Hyperinflation In The UK? – Here We Come!!
For those readers with a background in either finance or economics, the basic causes of inflation will be no surprise. For those of you that do not have a macro-economic background – the sensible ones! – here we go…
Inflation is generally caused by pressures that are either internal or external to the country concerned. External pressures would be an increase or imbalance in imports and exports in such a way that the economy expands quickly and wealth (money) is created. Internal pressure would usually come from the central bank and / or government in the form of printing new currency.
Hyperinflation generally takes the form of a number of such characteristics that converge at once and with force. These situations might include rapid money creation, a war, an oil price shock or the rapid devaluation of the currency.
Do any of these sound familiar to the UK right now?
Since the economy is clearly slowing and a big, bad recession is knocking on the door, the Bank of England are planning to ease the situation. So, on the back of a recent oil shock, while the UK is still involved in Iraq and Afghanistan, whilst the currency is falling and there has been a large increase in government borrowing to bail-out major banks – there is a need to print more money.
The BBC explain the situation here:
Bank aiming to boost money supply.
In your author’s humble opinion, this will be adding to the already significant inflationary pressures in the United Kingdom. Things will be getting worse before they get any better…
I finally decided to write a comment on your blog. I just wanted to say good job. I really enjoy reading your posts.
The root cause of hyperinflation is massive loss of confidence. In most cases (I admit being lazy here and using Wikipedia) it tends to occur in the closing stages of a war when the losing side’s government desperately prints money to pay for the war effort, or after the war when there is a total loss of confidence in whether the government can pay it’s war debts, or pay for rebuilding.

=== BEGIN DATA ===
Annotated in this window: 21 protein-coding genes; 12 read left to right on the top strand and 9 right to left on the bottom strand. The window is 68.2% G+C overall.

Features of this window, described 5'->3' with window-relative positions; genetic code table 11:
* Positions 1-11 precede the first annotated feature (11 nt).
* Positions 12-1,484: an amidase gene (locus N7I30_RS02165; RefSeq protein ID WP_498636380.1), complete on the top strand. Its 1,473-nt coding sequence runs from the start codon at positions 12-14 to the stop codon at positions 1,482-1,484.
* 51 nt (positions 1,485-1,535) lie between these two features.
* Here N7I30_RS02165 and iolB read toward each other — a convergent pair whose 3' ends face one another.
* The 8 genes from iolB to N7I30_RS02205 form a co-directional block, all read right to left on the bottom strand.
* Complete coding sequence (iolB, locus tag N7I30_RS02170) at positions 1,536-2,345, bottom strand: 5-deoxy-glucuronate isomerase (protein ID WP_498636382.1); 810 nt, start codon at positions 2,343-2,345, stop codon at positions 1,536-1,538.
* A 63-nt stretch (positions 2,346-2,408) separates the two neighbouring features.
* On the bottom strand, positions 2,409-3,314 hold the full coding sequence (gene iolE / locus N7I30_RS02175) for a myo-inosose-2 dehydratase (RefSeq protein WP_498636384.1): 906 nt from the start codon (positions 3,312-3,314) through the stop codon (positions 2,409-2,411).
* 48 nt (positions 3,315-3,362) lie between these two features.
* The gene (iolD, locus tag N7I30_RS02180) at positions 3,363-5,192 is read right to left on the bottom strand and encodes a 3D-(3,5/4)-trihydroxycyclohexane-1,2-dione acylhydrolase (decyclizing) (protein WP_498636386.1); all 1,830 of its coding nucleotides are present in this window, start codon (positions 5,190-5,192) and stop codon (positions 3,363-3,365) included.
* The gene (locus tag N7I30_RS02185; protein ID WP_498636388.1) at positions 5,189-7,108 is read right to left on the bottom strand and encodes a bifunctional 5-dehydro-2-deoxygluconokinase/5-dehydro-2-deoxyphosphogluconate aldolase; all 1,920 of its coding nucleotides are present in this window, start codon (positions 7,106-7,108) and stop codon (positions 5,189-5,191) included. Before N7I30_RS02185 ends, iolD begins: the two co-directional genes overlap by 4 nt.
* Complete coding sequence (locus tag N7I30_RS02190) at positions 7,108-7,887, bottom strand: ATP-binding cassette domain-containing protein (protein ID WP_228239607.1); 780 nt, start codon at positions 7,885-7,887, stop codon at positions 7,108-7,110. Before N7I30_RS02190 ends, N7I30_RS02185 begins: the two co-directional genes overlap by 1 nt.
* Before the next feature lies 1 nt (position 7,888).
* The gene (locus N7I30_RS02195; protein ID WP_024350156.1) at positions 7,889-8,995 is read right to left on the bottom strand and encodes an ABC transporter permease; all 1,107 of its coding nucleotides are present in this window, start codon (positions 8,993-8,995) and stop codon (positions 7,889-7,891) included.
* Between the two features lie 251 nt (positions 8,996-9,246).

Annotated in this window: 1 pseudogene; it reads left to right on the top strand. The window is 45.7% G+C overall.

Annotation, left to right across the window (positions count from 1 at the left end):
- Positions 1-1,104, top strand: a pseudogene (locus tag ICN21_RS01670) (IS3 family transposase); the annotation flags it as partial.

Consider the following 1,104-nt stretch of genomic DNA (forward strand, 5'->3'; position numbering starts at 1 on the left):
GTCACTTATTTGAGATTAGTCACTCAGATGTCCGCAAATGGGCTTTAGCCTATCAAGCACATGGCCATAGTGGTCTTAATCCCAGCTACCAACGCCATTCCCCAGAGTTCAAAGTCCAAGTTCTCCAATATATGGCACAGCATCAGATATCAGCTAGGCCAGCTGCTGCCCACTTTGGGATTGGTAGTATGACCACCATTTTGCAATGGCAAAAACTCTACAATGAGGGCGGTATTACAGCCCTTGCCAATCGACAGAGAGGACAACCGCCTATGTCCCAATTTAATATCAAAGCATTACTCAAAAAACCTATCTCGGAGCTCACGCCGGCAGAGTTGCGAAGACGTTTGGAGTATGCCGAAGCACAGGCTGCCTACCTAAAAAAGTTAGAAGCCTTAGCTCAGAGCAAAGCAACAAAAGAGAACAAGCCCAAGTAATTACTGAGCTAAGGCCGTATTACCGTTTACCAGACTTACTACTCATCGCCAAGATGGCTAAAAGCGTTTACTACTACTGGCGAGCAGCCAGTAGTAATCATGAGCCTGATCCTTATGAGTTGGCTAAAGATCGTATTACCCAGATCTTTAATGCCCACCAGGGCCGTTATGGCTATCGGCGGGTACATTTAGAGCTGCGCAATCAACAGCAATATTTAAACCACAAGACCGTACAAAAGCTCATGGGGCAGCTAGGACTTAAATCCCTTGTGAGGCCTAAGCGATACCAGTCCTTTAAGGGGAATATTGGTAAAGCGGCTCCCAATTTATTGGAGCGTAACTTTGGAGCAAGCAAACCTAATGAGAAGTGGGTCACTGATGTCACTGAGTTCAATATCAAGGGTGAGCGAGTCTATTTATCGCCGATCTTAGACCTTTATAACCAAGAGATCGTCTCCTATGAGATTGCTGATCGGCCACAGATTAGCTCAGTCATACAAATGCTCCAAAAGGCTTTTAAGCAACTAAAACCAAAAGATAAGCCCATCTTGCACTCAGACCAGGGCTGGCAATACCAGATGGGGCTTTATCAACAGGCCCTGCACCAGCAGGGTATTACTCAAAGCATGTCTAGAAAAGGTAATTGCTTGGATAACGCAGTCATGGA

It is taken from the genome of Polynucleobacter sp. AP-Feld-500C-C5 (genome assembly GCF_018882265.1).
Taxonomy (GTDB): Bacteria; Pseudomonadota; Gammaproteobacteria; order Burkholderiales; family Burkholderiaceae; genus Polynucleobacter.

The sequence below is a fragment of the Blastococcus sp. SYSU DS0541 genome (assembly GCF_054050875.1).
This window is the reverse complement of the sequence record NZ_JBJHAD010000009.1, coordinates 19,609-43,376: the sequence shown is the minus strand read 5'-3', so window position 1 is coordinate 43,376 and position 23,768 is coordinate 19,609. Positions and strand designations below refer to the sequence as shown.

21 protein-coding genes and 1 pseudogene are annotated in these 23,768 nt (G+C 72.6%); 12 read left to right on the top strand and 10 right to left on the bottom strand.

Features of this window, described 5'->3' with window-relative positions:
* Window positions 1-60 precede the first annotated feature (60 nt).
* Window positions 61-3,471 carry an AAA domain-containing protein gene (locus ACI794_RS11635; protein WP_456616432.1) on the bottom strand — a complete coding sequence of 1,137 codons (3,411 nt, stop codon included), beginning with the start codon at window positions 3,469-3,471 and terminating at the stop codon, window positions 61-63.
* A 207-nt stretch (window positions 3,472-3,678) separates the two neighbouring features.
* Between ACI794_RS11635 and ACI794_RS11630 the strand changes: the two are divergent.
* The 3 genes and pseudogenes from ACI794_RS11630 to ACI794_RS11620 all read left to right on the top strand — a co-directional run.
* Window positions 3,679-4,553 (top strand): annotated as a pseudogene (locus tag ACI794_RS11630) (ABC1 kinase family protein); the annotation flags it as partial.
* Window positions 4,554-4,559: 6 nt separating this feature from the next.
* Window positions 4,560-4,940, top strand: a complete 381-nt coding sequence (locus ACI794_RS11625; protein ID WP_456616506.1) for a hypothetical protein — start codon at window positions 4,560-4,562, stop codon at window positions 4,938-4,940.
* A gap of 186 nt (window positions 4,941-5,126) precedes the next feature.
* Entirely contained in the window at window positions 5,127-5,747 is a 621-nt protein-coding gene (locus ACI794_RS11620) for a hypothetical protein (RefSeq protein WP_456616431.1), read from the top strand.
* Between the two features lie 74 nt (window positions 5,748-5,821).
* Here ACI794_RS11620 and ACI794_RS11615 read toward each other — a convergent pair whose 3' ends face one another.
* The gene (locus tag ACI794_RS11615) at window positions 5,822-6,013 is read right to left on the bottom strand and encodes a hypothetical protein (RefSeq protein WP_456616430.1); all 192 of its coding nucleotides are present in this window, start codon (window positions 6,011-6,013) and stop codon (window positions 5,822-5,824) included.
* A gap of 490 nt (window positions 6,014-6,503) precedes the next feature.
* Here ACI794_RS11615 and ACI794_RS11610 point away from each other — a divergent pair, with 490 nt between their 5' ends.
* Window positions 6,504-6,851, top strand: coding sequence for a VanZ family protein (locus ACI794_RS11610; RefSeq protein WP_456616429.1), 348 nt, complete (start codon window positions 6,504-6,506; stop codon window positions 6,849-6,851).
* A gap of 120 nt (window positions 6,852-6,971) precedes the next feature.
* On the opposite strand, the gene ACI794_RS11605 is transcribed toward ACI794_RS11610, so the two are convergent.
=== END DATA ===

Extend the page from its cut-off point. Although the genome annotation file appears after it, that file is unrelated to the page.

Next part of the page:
Now, admittedly it looks bad in the UK no doubt about that, but at the moment we are not in a war situation, unless we count Afghanistan … er, and Iraq. Oh dear - did I just write that? ha ha.
No matter I’ll continue. In order to kick start hyperinflation we should expect to see a massive surge in spending as people seek to turn their savings into commodities as fear takes place that a tin of beans will cost double tomorrow what they did today. At the moment we are fortunate in that every Western economy is hell bent on devaluing it’s currency, and even the German run ECB is considering it. The real problems could start when it becomes clear that we, the UK, cannot compete with the low wage, low living expense newer economies such as Indonesia or China and will take a decade to recover not simply a couple of quarters.
But, again, although we could get, and will probably get, rampant inflation, I don’t think genuine hyper inflation is a real threat.
To be honest I am writing not as a rebuttal, but to try and think our current situation through and writing is the best way.
I agree with you largely that increasing rates of inflation for many major economies appears to be just a matter of time away. That isn’t good news for most of us.
When it might come? Who can say? If it were up to me, I would have predicted it already, so I clearly don’t know the timing. But does anyone?
One thing ought to be clear though, high rates of inflation will probably not be too good for the stock market.